There are lots of ways to support equity and inclusion on our Triangle stages. One way is to learn about black theater companies in our area, support black and brown artists and theater-makers by showing up to readings, workshops, and productions, or make a donation.
Here is a list of 12 black theater companies in and around the Triangle. This list spotlights solely theater producers and presenters.
Agape Theatre Project – The Agape Theatre Project is a spiritual and community based organization which produces and promotes original plays from predominantly African American playwrights while reaching across social, economic and racial boundary lines. The Agape Theatre Project is determined to provide a venue for aspiring actors /actresses, singers, directors and set designers of all ages, races and economic status so they can gain skills that can lead to meaningful careers and relationships while creating engaging, exciting, transforming theatre. This month, Agape’s Artistic Director Kenneth Hinton is launching a weekly live chat series, with Michelle Saunders, called Theatre Talk Live. Their season opener, Crowns, is scheduled for this August. For more information or to donate to the Agape Theatre Project, visit their website. Listen to RDU on Stage’s interview with Agape Theatre Project’s Kenneth Hinton and Phyllis Morrison here.
Black Arts Theatre Company (UNC – Chapel Hill) – The group was founded last year by Liz Howard (Class of 2021), with the hopes that students of color will have a place to learn more about theatre in order to feel more comfortable on the stage or behind the scenes. According to the group’s Facebook Page: “Black Arts Theatre Company was founded off the principles of prioritizing black stories and black bodies taking space in the theatre community. Inspired heavily by the Black Arts Movement, activism and revolutionary work quite literally live within everything we do.” For more information, visit the group’s Facebook Page. To make a donation, visit the group’s GoFundMe Page.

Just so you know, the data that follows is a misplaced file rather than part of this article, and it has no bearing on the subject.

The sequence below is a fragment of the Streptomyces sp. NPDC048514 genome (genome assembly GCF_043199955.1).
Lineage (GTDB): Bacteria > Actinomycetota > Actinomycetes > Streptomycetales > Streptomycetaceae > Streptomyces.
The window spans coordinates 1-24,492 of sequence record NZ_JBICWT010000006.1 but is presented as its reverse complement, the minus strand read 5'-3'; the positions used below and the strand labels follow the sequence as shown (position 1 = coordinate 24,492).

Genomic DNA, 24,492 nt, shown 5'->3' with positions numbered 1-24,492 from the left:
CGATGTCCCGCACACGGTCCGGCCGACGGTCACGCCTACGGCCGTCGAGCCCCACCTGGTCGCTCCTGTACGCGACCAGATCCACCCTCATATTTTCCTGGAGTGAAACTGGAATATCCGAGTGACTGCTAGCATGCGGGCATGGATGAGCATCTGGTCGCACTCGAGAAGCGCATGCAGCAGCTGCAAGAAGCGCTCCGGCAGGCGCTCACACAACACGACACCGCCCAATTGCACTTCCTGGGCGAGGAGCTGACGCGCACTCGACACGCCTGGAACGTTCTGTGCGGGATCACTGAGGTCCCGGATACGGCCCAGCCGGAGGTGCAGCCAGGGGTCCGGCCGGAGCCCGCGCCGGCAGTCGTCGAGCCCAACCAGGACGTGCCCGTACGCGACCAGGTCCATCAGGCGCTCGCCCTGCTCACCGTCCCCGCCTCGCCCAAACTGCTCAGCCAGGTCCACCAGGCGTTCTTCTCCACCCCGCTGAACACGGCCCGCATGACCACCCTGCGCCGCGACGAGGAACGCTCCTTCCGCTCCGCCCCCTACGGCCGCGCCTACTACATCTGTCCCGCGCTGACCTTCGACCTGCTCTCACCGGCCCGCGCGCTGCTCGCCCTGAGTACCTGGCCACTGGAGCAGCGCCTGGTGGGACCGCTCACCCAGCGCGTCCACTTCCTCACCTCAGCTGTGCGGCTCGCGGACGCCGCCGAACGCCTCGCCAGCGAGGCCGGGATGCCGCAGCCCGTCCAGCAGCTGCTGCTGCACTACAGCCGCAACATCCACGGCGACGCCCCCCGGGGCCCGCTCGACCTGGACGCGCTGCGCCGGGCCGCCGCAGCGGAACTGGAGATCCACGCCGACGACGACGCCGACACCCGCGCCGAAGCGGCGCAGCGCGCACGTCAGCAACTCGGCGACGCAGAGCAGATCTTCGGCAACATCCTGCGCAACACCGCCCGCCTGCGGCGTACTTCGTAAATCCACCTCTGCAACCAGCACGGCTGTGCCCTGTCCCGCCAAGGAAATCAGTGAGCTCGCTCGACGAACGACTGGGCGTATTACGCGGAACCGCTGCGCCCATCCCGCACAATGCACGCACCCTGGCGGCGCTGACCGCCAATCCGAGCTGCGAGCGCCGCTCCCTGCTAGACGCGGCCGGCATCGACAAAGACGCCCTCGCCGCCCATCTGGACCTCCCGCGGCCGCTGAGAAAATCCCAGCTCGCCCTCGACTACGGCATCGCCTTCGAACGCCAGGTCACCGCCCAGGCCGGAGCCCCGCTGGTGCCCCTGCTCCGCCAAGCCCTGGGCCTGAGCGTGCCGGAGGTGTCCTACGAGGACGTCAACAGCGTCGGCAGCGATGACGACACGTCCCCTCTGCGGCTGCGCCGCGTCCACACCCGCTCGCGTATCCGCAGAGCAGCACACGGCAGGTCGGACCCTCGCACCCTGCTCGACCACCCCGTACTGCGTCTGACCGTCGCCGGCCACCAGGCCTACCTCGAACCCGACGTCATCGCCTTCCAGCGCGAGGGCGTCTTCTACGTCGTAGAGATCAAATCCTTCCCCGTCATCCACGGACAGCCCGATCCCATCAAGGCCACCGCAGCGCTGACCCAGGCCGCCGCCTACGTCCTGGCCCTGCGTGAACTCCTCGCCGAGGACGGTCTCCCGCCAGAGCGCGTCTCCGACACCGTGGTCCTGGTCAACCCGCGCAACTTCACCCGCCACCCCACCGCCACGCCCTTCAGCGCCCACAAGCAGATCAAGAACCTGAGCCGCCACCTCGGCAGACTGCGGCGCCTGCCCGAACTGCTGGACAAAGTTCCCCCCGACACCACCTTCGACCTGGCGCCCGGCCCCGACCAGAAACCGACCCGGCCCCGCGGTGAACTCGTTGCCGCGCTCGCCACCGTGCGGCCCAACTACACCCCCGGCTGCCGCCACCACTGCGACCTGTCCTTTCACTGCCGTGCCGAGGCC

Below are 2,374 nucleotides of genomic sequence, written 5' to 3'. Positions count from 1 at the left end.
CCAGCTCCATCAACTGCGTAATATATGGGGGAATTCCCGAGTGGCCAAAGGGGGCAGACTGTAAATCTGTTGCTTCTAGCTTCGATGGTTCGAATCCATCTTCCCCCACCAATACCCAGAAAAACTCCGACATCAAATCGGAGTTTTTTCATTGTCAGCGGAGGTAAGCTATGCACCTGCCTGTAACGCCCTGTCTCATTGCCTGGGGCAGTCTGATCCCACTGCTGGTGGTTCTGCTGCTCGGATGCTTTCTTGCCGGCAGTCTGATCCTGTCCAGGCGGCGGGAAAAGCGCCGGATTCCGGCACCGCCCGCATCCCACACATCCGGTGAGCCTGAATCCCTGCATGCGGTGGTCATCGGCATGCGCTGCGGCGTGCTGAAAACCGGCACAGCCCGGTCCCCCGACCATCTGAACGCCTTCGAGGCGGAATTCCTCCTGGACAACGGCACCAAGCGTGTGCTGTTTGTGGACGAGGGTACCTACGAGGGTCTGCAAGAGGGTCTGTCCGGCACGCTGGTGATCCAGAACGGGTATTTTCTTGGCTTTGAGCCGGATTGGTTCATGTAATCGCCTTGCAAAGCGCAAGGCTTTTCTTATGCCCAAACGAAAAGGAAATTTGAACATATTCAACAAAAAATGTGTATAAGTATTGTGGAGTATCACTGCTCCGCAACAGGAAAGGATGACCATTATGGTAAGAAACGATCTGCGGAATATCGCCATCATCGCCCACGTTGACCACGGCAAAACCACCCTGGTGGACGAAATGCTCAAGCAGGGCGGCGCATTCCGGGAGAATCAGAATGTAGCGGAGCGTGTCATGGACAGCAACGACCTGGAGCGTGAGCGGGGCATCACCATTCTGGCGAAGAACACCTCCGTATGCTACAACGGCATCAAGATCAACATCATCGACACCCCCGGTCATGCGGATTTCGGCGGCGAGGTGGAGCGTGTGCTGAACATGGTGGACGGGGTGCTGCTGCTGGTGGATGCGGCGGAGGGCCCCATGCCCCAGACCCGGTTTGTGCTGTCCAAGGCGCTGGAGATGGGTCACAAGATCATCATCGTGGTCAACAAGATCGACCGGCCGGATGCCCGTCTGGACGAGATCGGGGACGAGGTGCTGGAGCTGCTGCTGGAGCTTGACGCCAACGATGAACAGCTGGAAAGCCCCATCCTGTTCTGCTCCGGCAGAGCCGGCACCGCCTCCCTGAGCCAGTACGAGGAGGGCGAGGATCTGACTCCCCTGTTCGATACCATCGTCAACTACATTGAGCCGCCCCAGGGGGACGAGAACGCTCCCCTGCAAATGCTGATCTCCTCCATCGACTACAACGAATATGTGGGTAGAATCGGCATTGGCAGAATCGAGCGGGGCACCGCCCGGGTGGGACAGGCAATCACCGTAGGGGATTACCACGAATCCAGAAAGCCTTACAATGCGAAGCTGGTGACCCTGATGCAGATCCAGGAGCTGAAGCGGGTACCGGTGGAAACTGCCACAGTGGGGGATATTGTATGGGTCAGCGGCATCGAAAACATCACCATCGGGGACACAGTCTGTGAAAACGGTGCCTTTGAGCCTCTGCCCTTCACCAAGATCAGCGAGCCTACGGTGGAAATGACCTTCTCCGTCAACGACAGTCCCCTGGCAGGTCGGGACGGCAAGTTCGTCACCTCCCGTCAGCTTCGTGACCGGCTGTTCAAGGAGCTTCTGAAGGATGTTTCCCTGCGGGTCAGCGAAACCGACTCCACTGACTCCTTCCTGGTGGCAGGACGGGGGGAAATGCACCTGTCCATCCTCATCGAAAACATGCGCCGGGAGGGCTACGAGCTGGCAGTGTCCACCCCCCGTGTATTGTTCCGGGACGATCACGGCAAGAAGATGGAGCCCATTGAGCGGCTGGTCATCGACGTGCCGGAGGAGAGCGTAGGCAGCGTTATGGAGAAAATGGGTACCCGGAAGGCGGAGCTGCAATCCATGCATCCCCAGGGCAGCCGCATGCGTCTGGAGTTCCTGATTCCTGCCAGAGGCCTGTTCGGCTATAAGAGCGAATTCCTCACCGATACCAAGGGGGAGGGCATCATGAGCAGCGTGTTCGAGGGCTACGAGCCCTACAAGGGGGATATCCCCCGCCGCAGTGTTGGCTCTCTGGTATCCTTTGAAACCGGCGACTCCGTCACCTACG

Black Ops Theatre Company – Founded in 2015 by JaMeeka Hollway-Burrell, this Durham-based theater company creates art by black artists for black artists. The company also hosted the first Bull City Black Theatre Festival in 2018. For more information, visit the Black Ops Theatre Company Facebook Page or visit https://www.jhbdirectedit.com/.
Black Poetry Theatre – Black Poetry Theatre (BPT) was the brainstorm of poet, spoken word artist, host, and playwright Joseph “Church da Poet” Churchwell. Black Poetry Theatre seeks to expand the understanding of spoken word and foster greater appreciation for the power of contemporary poetry by presenting it in traditional theatrical settings, raising cultural awareness through the use of the performing arts and telling necessary stories from within our communities. Donate to Black Poetry Theatre here.
Hay Now! Productions – Hay Now! Theatre Productions was birthed in Goldsboro, North Carolina in 2001 by Charlotte Webb. The mission of Hay Now! Productions is to produce quality productions that the Lord has given as a powerful message that will entertain, encourage, and bring hope, deliverance and salvation to God’s people for effective, positive change. For more information visit the company’s website.
Hidden Voices – Since 2003, Hidden Voices has collaborated with underrepresented communities to create award-winning works that combine narrative, mapping, performance, music, digital media, animation, and interactive exhibits to engage audiences and participants in explorations of difficult issues. Hidden Voices creates venues where stories from those rarely seen and heard by mainstream society take center stage. These life-changing stories provide insight about identity, place, and access. For more information, visit the organization’s website. Hidden Voices is a recipient of Manbites Dog Theater’s Ann Atwater Theater Award.
Li V Mahob – The mission of Li V Mahob Productions is to broaden the legacy of African American and African Diasporic cultures by using Black theatre to inform, challenge intellectually, promote belonging, provide joy, laughter and escape, and transform lives. The company presented Moses T. Alexander Greene’s Pooled at the National Black Theatre Festival last summer. For more information, visit the company’s Facebook Page. Watch the RDU on Stage interview with Moses T. Alexander Greene here.